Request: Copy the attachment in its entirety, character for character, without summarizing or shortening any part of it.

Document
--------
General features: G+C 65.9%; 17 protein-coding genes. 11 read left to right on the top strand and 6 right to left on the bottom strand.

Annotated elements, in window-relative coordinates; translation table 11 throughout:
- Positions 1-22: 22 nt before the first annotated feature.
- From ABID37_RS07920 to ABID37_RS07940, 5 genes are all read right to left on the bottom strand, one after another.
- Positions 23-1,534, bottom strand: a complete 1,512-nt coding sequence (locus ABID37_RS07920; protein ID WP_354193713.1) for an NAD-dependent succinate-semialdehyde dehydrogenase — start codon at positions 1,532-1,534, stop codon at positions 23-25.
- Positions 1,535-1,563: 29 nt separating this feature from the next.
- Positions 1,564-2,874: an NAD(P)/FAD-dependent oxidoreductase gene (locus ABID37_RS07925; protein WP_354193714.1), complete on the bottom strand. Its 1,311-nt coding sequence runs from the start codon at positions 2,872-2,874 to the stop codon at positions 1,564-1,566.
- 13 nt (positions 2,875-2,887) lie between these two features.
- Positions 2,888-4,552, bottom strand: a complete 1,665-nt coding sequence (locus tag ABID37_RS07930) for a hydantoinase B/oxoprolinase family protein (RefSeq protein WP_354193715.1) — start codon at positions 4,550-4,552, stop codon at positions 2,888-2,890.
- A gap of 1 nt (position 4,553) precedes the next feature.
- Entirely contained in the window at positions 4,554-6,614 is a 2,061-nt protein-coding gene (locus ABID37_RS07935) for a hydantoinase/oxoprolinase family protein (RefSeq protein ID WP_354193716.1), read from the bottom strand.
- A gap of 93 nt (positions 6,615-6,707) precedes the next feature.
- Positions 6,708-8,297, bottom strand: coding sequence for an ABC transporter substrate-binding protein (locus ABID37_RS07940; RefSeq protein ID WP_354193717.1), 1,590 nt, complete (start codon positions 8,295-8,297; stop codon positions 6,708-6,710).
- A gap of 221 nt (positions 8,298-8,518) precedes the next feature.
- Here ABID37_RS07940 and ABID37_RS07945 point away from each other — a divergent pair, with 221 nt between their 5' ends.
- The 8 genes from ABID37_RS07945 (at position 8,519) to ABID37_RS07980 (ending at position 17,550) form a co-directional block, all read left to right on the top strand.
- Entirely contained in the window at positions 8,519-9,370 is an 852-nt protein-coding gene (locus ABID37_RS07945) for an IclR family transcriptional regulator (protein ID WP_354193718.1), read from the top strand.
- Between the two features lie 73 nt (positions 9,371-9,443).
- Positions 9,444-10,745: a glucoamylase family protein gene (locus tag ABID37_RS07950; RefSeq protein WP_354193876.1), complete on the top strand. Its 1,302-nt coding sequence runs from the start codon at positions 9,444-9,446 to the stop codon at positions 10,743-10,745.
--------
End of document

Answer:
General features: G+C 65.9%; 17 protein-coding genes. 11 read left to right on the top strand and 6 right to left on the bottom strand.

Annotated elements, in window-relative coordinates; translation table 11 throughout:
- Positions 1-22: 22 nt before the first annotated feature.
- From ABID37_RS07920 to ABID37_RS07940, 5 genes are all read right to left on the bottom strand, one after another.
- Positions 23-1,534, bottom strand: a complete 1,512-nt coding sequence (locus ABID37_RS07920; protein ID WP_354193713.1) for an NAD-dependent succinate-semialdehyde dehydrogenase — start codon at positions 1,532-1,534, stop codon at positions 23-25.
- Positions 1,535-1,563: 29 nt separating this feature from the next.
- Positions 1,564-2,874: an NAD(P)/FAD-dependent oxidoreductase gene (locus ABID37_RS07925; protein WP_354193714.1), complete on the bottom strand. Its 1,311-nt coding sequence runs from the start codon at positions 2,872-2,874 to the stop codon at positions 1,564-1,566.
- 13 nt (positions 2,875-2,887) lie between these two features.
- Positions 2,888-4,552, bottom strand: a complete 1,665-nt coding sequence (locus tag ABID37_RS07930) for a hydantoinase B/oxoprolinase family protein (RefSeq protein WP_354193715.1) — start codon at positions 4,550-4,552, stop codon at positions 2,888-2,890.
- A gap of 1 nt (position 4,553) precedes the next feature.
- Entirely contained in the window at positions 4,554-6,614 is a 2,061-nt protein-coding gene (locus ABID37_RS07935) for a hydantoinase/oxoprolinase family protein (RefSeq protein ID WP_354193716.1), read from the bottom strand.
- A gap of 93 nt (positions 6,615-6,707) precedes the next feature.
- Positions 6,708-8,297, bottom strand: coding sequence for an ABC transporter substrate-binding protein (locus ABID37_RS07940; RefSeq protein ID WP_354193717.1), 1,590 nt, complete (start codon positions 8,295-8,297; stop codon positions 6,708-6,710).
- A gap of 221 nt (positions 8,298-8,518) precedes the next feature.
- Here ABID37_RS07940 and ABID37_RS07945 point away from each other — a divergent pair, with 221 nt between their 5' ends.
- The 8 genes from ABID37_RS07945 (at position 8,519) to ABID37_RS07980 (ending at position 17,550) form a co-directional block, all read left to right on the top strand.
- Entirely contained in the window at positions 8,519-9,370 is an 852-nt protein-coding gene (locus ABID37_RS07945) for an IclR family transcriptional regulator (protein ID WP_354193718.1), read from the top strand.
- Between the two features lie 73 nt (positions 9,371-9,443).
- Positions 9,444-10,745: a glucoamylase family protein gene (locus tag ABID37_RS07950; RefSeq protein WP_354193876.1), complete on the top strand. Its 1,302-nt coding sequence runs from the start codon at positions 9,444-9,446 to the stop codon at positions 10,743-10,745.